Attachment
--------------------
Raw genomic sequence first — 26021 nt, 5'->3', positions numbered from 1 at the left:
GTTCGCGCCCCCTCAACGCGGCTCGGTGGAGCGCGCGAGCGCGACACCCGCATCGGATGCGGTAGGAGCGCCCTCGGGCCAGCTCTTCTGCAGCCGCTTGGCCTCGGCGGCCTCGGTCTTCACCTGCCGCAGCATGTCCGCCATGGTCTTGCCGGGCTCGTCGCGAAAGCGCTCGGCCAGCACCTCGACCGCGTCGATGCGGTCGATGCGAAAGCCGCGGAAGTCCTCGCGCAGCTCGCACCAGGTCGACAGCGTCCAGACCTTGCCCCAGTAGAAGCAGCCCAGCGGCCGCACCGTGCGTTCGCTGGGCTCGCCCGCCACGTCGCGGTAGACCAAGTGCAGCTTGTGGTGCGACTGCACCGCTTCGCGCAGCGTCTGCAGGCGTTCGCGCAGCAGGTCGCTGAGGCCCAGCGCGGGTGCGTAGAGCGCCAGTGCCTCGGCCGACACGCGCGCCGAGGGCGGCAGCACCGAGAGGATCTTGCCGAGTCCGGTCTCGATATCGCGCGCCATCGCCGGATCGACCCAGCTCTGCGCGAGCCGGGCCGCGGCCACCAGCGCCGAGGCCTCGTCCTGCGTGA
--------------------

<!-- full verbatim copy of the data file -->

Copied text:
Raw genomic sequence first — 26021 nt, 5'->3', positions numbered from 1 at the left:
GTTCGCGCCCCCTCAACGCGGCTCGGTGGAGCGCGCGAGCGCGACACCCGCATCGGATGCGGTAGGAGCGCCCTCGGGCCAGCTCTTCTGCAGCCGCTTGGCCTCGGCGGCCTCGGTCTTCACCTGCCGCAGCATGTCCGCCATGGTCTTGCCGGGCTCGTCGCGAAAGCGCTCGGCCAGCACCTCGACCGCGTCGATGCGGTCGATGCGAAAGCCGCGGAAGTCCTCGCGCAGCTCGCACCAGGTCGACAGCGTCCAGACCTTGCCCCAGTAGAAGCAGCCCAGCGGCCGCACCGTGCGTTCGCTGGGCTCGCCCGCCACGTCGCGGTAGACCAAGTGCAGCTTGTGGTGCGACTGCACCGCTTCGCGCAGCGTCTGCAGGCGTTCGCGCAGCAGGTCGCTGAGGCCCAGCGCGGGTGCGTAGAGCGCCAGTGCCTCGGCCGACACGCGCGCCGAGGGCGGCAGCACCGAGAGGATCTTGCCGAGTCCGGTCTCGATATCGCGCGCCATCGCCGGATCGACCCAGCTCTGCGCGAGCCGGGCCGCGGCCACCAGCGCCGAGGCCTCGTCCTGCGTGA